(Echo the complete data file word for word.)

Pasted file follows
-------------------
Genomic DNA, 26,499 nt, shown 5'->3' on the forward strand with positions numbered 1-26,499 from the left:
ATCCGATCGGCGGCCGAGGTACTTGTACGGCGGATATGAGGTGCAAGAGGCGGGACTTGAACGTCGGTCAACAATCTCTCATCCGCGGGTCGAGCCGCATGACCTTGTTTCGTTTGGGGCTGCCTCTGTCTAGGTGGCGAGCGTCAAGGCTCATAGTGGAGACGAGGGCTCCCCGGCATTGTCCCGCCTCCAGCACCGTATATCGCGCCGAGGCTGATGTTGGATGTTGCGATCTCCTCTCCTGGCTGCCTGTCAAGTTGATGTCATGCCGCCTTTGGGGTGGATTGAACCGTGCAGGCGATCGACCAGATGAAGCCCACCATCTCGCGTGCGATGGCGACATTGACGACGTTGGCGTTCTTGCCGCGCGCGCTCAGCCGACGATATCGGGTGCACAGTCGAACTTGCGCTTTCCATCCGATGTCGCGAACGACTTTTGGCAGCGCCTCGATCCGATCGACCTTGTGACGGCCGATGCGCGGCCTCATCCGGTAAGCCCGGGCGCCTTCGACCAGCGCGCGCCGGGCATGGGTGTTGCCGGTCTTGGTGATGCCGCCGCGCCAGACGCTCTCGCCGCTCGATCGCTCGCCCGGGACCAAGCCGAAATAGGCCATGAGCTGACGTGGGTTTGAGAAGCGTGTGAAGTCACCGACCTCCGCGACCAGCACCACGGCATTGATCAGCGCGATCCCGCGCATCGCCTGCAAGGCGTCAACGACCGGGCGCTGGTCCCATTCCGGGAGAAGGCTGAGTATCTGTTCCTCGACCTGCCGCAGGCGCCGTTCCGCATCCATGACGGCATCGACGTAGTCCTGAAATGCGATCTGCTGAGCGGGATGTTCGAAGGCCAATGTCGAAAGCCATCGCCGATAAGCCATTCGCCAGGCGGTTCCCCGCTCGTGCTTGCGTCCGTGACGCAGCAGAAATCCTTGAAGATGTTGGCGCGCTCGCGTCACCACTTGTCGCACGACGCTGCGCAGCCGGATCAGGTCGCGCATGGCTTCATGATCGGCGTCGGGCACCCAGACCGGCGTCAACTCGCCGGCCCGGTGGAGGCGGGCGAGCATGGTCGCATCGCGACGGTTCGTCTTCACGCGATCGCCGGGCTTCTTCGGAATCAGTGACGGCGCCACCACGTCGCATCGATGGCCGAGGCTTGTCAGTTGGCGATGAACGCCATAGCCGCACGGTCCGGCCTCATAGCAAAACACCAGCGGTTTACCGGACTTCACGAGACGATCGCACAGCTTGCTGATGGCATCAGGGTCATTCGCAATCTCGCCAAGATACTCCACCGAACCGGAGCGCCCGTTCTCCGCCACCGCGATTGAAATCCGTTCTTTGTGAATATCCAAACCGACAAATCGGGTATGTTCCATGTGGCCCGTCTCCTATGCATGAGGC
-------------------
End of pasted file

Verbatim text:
Genomic DNA, 26,499 nt, shown 5'->3' on the forward strand with positions numbered 1-26,499 from the left:
ATCCGATCGGCGGCCGAGGTACTTGTACGGCGGATATGAGGTGCAAGAGGCGGGACTTGAACGTCGGTCAACAATCTCTCATCCGCGGGTCGAGCCGCATGACCTTGTTTCGTTTGGGGCTGCCTCTGTCTAGGTGGCGAGCGTCAAGGCTCATAGTGGAGACGAGGGCTCCCCGGCATTGTCCCGCCTCCAGCACCGTATATCGCGCCGAGGCTGATGTTGGATGTTGCGATCTCCTCTCCTGGCTGCCTGTCAAGTTGATGTCATGCCGCCTTTGGGGTGGATTGAACCGTGCAGGCGATCGACCAGATGAAGCCCACCATCTCGCGTGCGATGGCGACATTGACGACGTTGGCGTTCTTGCCGCGCGCGCTCAGCCGACGATATCGGGTGCACAGTCGAACTTGCGCTTTCCATCCGATGTCGCGAACGACTTTTGGCAGCGCCTCGATCCGATCGACCTTGTGACGGCCGATGCGCGGCCTCATCCGGTAAGCCCGGGCGCCTTCGACCAGCGCGCGCCGGGCATGGGTGTTGCCGGTCTTGGTGATGCCGCCGCGCCAGACGCTCTCGCCGCTCGATCGCTCGCCCGGGACCAAGCCGAAATAGGCCATGAGCTGACGTGGGTTTGAGAAGCGTGTGAAGTCACCGACCTCCGCGACCAGCACCACGGCATTGATCAGCGCGATCCCGCGCATCGCCTGCAAGGCGTCAACGACCGGGCGCTGGTCCCATTCCGGGAGAAGGCTGAGTATCTGTTCCTCGACCTGCCGCAGGCGCCGTTCCGCATCCATGACGGCATCGACGTAGTCCTGAAATGCGATCTGCTGAGCGGGATGTTCGAAGGCCAATGTCGAAAGCCATCGCCGATAAGCCATTCGCCAGGCGGTTCCCCGCTCGTGCTTGCGTCCGTGACGCAGCAGAAATCCTTGAAGATGTTGGCGCGCTCGCGTCACCACTTGTCGCACGACGCTGCGCAGCCGGATCAGGTCGCGCATGGCTTCATGATCGGCGTCGGGCACCCAGACCGGCGTCAACTCGCCGGCCCGGTGGAGGCGGGCGAGCATGGTCGCATCGCGACGGTTCGTCTTCACGCGATCGCCGGGCTTCTTCGGAATCAGTGACGGCGCCACCACGTCGCATCGATGGCCGAGGCTTGTCAGTTGGCGATGAACGCCATAGCCGCACGGTCCGGCCTCATAGCAAAACACCAGCGGTTTACCGGACTTCACGAGACGATCGCACAGCTTGCTGATGGCATCAGGGTCATTCGCAATCTCGCCAAGATACTCCACCGAACCGGAGCGCCCGTTCTCCGCCACCGCGATTGAAATCCGTTCTTTGTGAATATCCAAACCGACAAATCGGGTATGTTCCATGTGGCCCGTCTCCTATGCATGAGGC